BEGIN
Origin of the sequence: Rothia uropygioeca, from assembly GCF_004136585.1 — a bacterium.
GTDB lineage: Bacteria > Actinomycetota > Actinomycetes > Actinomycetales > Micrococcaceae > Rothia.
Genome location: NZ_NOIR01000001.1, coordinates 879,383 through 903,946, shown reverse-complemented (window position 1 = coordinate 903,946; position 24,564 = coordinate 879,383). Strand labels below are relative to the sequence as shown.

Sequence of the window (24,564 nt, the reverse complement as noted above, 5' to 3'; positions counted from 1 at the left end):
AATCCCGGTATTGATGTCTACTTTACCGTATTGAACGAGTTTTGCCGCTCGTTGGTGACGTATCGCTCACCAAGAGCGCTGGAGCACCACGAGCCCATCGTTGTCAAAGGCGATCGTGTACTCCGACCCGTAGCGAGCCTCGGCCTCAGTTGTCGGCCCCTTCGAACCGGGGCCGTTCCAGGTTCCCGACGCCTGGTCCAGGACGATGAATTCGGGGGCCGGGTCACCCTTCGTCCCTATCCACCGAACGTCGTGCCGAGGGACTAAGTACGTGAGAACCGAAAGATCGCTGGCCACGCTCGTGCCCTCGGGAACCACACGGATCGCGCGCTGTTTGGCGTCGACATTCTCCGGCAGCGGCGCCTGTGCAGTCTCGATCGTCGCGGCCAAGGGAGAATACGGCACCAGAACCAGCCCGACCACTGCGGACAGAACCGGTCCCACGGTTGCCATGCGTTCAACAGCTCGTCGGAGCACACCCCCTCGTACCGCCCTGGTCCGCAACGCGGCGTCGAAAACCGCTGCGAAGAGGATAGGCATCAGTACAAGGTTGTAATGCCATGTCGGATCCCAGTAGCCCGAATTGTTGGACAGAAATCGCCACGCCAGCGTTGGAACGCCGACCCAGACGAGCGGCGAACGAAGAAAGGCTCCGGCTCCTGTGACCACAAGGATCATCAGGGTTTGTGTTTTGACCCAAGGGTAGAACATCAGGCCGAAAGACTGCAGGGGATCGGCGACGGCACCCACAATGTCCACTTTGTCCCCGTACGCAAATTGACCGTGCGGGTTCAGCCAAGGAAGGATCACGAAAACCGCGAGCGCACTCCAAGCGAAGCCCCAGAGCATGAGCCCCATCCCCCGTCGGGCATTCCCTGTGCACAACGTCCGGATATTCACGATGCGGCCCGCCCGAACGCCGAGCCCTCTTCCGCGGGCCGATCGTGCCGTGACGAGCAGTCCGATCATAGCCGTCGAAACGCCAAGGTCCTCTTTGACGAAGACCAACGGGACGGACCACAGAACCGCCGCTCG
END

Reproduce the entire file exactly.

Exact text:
Origin of the sequence: Rothia uropygioeca, from assembly GCF_004136585.1 — a bacterium.
GTDB lineage: Bacteria > Actinomycetota > Actinomycetes > Actinomycetales > Micrococcaceae > Rothia.
Genome location: NZ_NOIR01000001.1, coordinates 879,383 through 903,946, shown reverse-complemented (window position 1 = coordinate 903,946; position 24,564 = coordinate 879,383). Strand labels below are relative to the sequence as shown.

Sequence of the window (24,564 nt, the reverse complement as noted above, 5' to 3'; positions counted from 1 at the left end):
AATCCCGGTATTGATGTCTACTTTACCGTATTGAACGAGTTTTGCCGCTCGTTGGTGACGTATCGCTCACCAAGAGCGCTGGAGCACCACGAGCCCATCGTTGTCAAAGGCGATCGTGTACTCCGACCCGTAGCGAGCCTCGGCCTCAGTTGTCGGCCCCTTCGAACCGGGGCCGTTCCAGGTTCCCGACGCCTGGTCCAGGACGATGAATTCGGGGGCCGGGTCACCCTTCGTCCCTATCCACCGAACGTCGTGCCGAGGGACTAAGTACGTGAGAACCGAAAGATCGCTGGCCACGCTCGTGCCCTCGGGAACCACACGGATCGCGCGCTGTTTGGCGTCGACATTCTCCGGCAGCGGCGCCTGTGCAGTCTCGATCGTCGCGGCCAAGGGAGAATACGGCACCAGAACCAGCCCGACCACTGCGGACAGAACCGGTCCCACGGTTGCCATGCGTTCAACAGCTCGTCGGAGCACACCCCCTCGTACCGCCCTGGTCCGCAACGCGGCGTCGAAAACCGCTGCGAAGAGGATAGGCATCAGTACAAGGTTGTAATGCCATGTCGGATCCCAGTAGCCCGAATTGTTGGACAGAAATCGCCACGCCAGCGTTGGAACGCCGACCCAGACGAGCGGCGAACGAAGAAAGGCTCCGGCTCCTGTGACCACAAGGATCATCAGGGTTTGTGTTTTGACCCAAGGGTAGAACATCAGGCCGAAAGACTGCAGGGGATCGGCGACGGCACCCACAATGTCCACTTTGTCCCCGTACGCAAATTGACCGTGCGGGTTCAGCCAAGGAAGGATCACGAAAACCGCGAGCGCACTCCAAGCGAAGCCCCAGAGCATGAGCCCCATCCCCCGTCGGGCATTCCCTGTGCACAACGTCCGGATATTCACGATGCGGCCCGCCCGAACGCCGAGCCCTCTTCCGCGGGCCGATCGTGCCGTGACGAGCAGTCCGATCATAGCCGTCGAAACGCCAAGGTCCTCTTTGACGAAGACCAACGGGACGGACCACAGAACCGCCGCTCG